By means of this process hard, wear-resistant elements or cutters may be used in which the shank or shaft is fixed in the core body, that is, the mounting for such elements, may now be given any desired shape, and may, for example, be divergent or tapering, and may be provided with grooves or projections. Consequently a nonseparable bond between the elements or cutters and the isostatically compacted core body is obtained. The invention moreover provides a drill head which is relatively simple to produce and thus less expensive, and which has shape and properties that may be precisely determined.
The invention will now be more particularly described with reference to some exemplary embodiments, with emphasis on the advantages and other features of the invention.
FIG. 1 shows partly in section a portion of a rotatable drill head according to this invention, suitable for drilling the earth's crust.
FIGS. 2 and 3 show side elevations, in enlarged scale, of embodiments of the hard, wear-resistant elements each with a rounded drill tip such as may be used in a drill head of the invention.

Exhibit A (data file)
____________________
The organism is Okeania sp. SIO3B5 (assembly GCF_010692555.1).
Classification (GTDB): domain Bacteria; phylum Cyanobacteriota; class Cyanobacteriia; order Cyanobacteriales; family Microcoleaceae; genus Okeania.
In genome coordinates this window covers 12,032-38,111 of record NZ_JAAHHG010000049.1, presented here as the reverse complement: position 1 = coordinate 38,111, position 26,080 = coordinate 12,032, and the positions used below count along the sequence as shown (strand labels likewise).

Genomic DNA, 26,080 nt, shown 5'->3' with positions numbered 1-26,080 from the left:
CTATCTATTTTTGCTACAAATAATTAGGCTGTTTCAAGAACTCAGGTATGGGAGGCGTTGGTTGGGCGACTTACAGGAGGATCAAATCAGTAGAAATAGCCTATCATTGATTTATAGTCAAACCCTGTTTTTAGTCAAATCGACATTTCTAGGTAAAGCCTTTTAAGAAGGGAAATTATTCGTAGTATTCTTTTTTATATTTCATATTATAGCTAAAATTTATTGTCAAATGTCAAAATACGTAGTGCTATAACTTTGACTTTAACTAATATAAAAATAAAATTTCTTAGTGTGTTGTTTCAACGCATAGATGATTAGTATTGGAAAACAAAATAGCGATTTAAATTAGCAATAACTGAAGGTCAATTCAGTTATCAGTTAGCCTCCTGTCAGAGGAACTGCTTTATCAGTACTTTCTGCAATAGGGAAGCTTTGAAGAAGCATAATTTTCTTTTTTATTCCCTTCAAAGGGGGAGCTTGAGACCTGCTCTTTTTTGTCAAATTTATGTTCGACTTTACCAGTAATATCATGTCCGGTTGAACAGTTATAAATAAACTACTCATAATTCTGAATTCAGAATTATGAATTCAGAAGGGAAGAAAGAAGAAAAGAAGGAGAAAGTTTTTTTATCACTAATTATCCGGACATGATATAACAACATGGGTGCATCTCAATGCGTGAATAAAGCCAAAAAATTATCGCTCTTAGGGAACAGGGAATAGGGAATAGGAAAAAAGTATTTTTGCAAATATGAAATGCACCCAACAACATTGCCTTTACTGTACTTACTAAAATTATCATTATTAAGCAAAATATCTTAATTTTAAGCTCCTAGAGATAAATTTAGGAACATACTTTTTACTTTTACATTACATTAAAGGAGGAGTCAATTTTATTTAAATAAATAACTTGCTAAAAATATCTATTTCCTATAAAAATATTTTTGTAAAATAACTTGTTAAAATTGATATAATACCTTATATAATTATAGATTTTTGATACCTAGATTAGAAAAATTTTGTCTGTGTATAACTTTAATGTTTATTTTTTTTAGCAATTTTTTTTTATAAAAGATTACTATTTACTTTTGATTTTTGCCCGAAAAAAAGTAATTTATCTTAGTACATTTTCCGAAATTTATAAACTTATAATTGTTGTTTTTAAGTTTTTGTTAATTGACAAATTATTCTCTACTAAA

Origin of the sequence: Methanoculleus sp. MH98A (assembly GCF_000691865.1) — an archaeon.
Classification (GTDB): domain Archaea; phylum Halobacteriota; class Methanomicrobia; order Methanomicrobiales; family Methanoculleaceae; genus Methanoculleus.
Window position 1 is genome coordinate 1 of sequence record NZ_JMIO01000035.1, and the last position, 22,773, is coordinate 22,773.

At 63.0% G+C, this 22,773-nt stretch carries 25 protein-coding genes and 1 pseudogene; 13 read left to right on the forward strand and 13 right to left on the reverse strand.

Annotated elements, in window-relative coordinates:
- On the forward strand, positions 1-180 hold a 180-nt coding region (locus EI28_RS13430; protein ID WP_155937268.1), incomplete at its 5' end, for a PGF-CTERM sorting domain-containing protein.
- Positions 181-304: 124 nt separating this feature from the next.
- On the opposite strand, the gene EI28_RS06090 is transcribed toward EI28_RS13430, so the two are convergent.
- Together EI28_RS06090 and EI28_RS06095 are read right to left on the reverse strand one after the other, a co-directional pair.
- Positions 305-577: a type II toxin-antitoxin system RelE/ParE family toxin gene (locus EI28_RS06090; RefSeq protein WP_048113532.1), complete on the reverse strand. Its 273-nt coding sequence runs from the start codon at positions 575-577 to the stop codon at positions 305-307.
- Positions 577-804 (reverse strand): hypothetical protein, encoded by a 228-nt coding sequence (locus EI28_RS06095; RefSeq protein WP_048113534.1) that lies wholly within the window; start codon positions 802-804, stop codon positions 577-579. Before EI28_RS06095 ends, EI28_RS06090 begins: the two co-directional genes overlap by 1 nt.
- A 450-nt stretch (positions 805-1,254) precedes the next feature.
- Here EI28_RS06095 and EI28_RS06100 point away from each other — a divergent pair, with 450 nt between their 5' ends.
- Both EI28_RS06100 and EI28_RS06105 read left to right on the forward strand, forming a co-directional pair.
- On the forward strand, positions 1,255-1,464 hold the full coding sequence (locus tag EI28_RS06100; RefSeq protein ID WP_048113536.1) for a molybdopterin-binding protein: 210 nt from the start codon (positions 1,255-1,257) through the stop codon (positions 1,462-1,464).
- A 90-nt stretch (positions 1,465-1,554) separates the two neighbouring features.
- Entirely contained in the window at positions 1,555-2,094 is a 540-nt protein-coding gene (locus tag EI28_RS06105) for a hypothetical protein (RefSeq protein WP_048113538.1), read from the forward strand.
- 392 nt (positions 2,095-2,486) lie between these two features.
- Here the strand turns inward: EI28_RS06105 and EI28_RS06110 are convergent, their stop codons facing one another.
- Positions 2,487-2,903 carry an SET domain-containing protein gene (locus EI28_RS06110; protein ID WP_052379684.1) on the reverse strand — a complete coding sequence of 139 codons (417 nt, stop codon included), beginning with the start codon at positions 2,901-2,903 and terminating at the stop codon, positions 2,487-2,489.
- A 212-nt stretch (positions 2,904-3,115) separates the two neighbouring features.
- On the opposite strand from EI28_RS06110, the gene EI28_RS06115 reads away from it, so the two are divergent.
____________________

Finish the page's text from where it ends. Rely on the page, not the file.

FIG. 4 shows a side elevation of a portion of another embodiment of a rotatable drill head for rock-drilling which is air-driven.
FIG. 5 shows a side elevation of a portion of another embodiment of a rotatable drill head provided with a cutter.
In the sectional view of FIG. 1 a conical drill element 3 is located on support 1 of a rotatable drill head 2 via bearing 4. The drill element 3 is made from metal powder 5 in accordance with the invention, the hard wear-resistant elements 6, 7 or 8 which project from the surface being fastened in at the same time as it is produced.
Manufacture is preferably effected by setting the tips 6a or 7a (see FIGS. 2 and 3) in part of a rubber mold (not shown) and then filling the whole mold with metal powder 5 before the combination consisting of the rubber mold or template containing the metal powder 5 and the elements 6 or 7 is compacted. Accordingly, one can effect the exact positioning of the hard, wear-resistant elements in the drill element or core body 3 which is to be produced before and during isostatic compacting. After compacting (in the first instance cold compacting) the rubber mold is removed, and in selected cases the "solid" conical drill element 3 is provided with the rear-resistant elements as seen in the embodiments of FIGS. 2 and 3.